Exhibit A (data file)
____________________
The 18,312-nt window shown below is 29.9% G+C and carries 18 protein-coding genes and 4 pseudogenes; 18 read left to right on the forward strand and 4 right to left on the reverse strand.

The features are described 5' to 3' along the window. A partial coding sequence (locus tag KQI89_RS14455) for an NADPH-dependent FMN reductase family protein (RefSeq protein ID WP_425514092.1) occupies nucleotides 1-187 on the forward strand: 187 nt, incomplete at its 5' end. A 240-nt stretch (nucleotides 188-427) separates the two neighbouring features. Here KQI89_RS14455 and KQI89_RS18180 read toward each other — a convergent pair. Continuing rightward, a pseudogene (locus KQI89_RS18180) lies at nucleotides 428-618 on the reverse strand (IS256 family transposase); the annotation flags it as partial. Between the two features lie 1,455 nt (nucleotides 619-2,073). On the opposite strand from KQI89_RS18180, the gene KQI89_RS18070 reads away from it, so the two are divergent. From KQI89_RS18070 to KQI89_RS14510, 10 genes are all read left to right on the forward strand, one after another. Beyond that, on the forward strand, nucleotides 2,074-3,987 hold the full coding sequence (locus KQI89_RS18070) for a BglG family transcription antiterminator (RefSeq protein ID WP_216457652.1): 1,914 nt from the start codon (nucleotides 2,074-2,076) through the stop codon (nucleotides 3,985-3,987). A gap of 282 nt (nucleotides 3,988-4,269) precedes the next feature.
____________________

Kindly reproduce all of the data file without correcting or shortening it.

The 18,312-nt window shown below is 29.9% G+C and carries 18 protein-coding genes and 4 pseudogenes; 18 read left to right on the forward strand and 4 right to left on the reverse strand.

The features are described 5' to 3' along the window. A partial coding sequence (locus tag KQI89_RS14455) for an NADPH-dependent FMN reductase family protein (RefSeq protein ID WP_425514092.1) occupies nucleotides 1-187 on the forward strand: 187 nt, incomplete at its 5' end. A 240-nt stretch (nucleotides 188-427) separates the two neighbouring features. Here KQI89_RS14455 and KQI89_RS18180 read toward each other — a convergent pair. Continuing rightward, a pseudogene (locus KQI89_RS18180) lies at nucleotides 428-618 on the reverse strand (IS256 family transposase); the annotation flags it as partial. Between the two features lie 1,455 nt (nucleotides 619-2,073). On the opposite strand from KQI89_RS18180, the gene KQI89_RS18070 reads away from it, so the two are divergent. From KQI89_RS18070 to KQI89_RS14510, 10 genes are all read left to right on the forward strand, one after another. Beyond that, on the forward strand, nucleotides 2,074-3,987 hold the full coding sequence (locus KQI89_RS18070) for a BglG family transcription antiterminator (RefSeq protein ID WP_216457652.1): 1,914 nt from the start codon (nucleotides 2,074-2,076) through the stop codon (nucleotides 3,985-3,987). A gap of 282 nt (nucleotides 3,988-4,269) precedes the next feature.